Adding to these operational challenges is the climate crisis. In recent years, alternating periods of severe drought and bad weather affect crops. As a result, farmers are experiencing low yields due to irregular rainfall, which has a considerable impact on their income.

“Many farmers are dependent on rainfall. If it doesn’t rain, their crops won’t be watered, which will affect the bottom line,” explains Lily Akorfa Keledorme, Head of Impact and Learning at Farmerline.

To support the sector, Farmerline adopts a holistic, farmer-centred approach. The strategy combines the following elements:

  • Digital tools in the form of apps and technological platforms are being developed to provide farmers with relevant information and services, even in the most remote areas.
  • Logistical resources are mobilised to efficiently manage the distribution of agricultural inputs and finished products.
  • Field agents are deployed to provide direct support to farmers, including training and personalised advice.
  • Agricultural resources are brought together to provide information on best practice, crop varieties and crop management techniques.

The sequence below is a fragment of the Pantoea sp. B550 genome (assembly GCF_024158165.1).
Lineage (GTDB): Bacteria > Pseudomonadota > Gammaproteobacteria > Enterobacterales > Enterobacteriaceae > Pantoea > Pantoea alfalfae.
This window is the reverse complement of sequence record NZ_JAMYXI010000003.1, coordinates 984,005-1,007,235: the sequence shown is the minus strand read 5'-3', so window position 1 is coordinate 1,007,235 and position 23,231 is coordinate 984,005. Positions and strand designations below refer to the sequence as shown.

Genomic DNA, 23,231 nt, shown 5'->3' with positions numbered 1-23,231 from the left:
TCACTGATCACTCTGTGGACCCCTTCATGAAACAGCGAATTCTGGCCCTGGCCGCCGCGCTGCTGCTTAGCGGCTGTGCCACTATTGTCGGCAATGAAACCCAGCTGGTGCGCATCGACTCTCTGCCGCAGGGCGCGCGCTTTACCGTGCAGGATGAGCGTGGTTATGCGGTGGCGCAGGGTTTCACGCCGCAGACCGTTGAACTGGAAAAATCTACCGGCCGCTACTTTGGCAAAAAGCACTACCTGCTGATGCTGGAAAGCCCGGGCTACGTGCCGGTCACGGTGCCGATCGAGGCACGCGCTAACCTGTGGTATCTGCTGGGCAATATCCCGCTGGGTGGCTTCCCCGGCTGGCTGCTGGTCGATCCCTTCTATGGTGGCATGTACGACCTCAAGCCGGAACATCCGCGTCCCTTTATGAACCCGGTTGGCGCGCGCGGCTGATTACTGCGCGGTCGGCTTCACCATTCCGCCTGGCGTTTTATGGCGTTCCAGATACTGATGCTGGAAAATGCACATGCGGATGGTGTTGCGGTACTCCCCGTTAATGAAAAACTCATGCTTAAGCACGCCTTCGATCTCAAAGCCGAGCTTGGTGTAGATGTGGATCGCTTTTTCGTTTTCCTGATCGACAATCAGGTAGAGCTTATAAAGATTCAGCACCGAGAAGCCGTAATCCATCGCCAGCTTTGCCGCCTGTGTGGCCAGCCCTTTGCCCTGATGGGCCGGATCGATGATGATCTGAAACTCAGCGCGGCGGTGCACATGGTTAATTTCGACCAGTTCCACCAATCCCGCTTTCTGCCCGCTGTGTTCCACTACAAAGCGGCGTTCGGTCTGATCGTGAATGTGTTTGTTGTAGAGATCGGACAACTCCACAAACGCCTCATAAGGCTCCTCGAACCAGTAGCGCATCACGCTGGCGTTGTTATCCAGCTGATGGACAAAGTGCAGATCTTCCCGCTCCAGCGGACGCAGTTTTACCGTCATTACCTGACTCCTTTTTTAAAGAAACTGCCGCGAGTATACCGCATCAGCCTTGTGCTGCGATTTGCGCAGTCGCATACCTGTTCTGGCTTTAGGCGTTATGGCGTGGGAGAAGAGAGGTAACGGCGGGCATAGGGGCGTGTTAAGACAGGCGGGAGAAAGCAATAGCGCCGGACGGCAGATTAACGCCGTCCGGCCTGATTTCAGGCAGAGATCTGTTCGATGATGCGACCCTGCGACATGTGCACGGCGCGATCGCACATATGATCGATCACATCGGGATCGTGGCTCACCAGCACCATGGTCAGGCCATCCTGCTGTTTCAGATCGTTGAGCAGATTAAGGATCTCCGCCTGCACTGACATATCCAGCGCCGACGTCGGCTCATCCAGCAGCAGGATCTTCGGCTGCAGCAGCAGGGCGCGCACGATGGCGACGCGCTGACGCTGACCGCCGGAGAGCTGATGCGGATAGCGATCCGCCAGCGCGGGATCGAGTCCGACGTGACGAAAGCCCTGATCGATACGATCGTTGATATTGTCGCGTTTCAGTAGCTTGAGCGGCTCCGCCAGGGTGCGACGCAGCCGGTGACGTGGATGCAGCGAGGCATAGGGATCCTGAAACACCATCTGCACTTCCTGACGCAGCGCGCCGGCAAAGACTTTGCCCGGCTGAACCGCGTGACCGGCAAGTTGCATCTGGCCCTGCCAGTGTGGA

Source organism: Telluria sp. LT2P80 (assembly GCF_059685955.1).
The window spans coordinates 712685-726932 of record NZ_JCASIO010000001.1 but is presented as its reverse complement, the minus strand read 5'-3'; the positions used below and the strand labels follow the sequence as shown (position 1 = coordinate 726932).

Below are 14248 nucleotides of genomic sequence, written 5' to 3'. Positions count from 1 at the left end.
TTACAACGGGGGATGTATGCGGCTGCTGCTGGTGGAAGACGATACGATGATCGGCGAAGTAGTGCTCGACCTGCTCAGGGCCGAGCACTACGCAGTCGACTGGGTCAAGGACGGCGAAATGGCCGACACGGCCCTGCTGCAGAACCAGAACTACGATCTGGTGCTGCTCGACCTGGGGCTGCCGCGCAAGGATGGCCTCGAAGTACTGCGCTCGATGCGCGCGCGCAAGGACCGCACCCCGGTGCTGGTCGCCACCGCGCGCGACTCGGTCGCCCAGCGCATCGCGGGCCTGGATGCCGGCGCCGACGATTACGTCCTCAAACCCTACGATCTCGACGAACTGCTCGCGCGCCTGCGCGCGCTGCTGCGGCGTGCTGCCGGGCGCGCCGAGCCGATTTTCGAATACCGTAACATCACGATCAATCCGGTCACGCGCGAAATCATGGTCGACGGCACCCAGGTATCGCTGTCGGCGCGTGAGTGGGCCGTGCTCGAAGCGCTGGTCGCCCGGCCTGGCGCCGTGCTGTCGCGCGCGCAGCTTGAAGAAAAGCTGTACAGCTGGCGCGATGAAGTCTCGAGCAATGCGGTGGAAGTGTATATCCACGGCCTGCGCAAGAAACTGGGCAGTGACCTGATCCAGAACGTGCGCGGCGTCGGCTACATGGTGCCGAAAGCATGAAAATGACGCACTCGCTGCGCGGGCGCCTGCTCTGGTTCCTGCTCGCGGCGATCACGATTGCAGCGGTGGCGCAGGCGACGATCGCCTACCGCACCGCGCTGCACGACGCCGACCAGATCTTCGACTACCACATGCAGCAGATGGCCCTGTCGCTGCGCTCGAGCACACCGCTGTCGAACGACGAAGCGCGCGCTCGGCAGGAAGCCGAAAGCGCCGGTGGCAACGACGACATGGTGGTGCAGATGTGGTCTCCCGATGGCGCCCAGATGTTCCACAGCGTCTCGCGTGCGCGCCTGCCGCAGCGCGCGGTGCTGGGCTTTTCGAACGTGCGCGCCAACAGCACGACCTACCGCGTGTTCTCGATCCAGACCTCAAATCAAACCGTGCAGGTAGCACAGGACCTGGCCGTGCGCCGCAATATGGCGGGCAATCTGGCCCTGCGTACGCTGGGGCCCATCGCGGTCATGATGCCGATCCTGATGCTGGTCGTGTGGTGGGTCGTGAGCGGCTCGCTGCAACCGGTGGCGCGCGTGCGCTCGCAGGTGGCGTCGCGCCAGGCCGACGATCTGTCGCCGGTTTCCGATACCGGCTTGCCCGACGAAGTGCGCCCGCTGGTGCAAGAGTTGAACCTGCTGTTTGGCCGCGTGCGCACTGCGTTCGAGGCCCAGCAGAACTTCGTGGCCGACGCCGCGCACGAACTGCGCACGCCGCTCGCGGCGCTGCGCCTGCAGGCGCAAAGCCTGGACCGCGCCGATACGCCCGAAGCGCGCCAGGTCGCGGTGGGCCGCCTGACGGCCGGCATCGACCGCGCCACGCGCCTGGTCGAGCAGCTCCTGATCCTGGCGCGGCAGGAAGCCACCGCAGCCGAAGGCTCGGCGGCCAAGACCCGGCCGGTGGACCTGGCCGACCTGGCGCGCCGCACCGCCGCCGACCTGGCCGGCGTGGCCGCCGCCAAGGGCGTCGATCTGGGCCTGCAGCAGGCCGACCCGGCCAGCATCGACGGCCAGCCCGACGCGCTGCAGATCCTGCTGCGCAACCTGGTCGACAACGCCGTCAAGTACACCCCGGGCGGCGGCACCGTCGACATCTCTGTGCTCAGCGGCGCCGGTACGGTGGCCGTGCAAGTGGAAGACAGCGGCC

• Agri-food partners are called on to create commercial outlets and ensure the effective marketing of agricultural products.

Strengthens farmers’ resilience with Mergdata

Farmerline’s secret weapon is Mergdata, a technology platform it has developed. The software-as-a-service (SaaS) platform is licensed or white-labelled to traders, development partners and other stakeholders. It has been deployed in 48 countries and can integrate information around a variety of data points, including weather, market price, supply chain and agronomic data.

With Mergdata, Farmerline is making a large-scale commitment to farmers by registering them digitally, easily mapping agricultural plots and facilitating direct communication and payments.

“Mergdata enables other companies to support farmers within their own value chains. The tool promotes principles of traceability, compliance and transparency, while encouraging practices adapted to climate change, such as regenerative agriculture and agroforestry,” explains Sébastien.